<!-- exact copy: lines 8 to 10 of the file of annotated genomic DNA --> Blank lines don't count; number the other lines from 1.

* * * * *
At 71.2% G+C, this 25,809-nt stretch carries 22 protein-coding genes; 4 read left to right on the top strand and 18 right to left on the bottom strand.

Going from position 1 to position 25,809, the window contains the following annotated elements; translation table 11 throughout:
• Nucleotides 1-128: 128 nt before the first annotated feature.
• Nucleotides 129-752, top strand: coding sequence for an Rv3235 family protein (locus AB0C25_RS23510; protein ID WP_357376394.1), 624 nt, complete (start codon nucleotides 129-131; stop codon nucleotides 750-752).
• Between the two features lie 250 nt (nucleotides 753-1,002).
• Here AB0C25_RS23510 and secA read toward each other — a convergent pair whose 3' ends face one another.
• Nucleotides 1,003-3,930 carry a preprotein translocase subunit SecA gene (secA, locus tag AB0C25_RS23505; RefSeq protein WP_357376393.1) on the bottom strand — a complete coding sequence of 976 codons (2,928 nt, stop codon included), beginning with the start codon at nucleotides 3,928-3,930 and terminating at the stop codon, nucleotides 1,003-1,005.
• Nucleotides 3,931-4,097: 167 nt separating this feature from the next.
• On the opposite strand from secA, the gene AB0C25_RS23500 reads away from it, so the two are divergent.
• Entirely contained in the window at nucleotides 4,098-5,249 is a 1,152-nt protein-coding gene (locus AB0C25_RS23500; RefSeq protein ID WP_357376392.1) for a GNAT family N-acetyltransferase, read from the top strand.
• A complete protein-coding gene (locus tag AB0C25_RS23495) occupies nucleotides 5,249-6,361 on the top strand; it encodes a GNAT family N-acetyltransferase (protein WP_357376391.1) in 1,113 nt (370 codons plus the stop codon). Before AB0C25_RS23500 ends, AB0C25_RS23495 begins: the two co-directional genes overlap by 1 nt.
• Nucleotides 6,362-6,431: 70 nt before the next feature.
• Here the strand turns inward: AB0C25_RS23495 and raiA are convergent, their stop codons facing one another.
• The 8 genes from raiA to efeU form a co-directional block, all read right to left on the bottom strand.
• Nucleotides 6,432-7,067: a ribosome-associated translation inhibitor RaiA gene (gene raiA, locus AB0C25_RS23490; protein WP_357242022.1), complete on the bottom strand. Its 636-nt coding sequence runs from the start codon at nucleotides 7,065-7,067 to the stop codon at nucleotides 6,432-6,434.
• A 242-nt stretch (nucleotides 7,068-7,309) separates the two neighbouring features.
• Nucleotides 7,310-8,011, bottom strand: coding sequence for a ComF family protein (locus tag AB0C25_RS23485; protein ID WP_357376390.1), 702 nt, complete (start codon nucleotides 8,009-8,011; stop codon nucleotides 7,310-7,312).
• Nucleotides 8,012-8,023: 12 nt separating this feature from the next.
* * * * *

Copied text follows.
• Nucleotides 3,931-4,097: 167 nt separating this feature from the next.
• On the opposite strand from secA, the gene AB0C25_RS23500 reads away from it, so the two are divergent.
• Entirely contained in the window at nucleotides 4,098-5,249 is a 1,152-nt protein-coding gene (locus AB0C25_RS23500; RefSeq protein ID WP_357376392.1) for a GNAT family N-acetyltransferase, read from the top strand.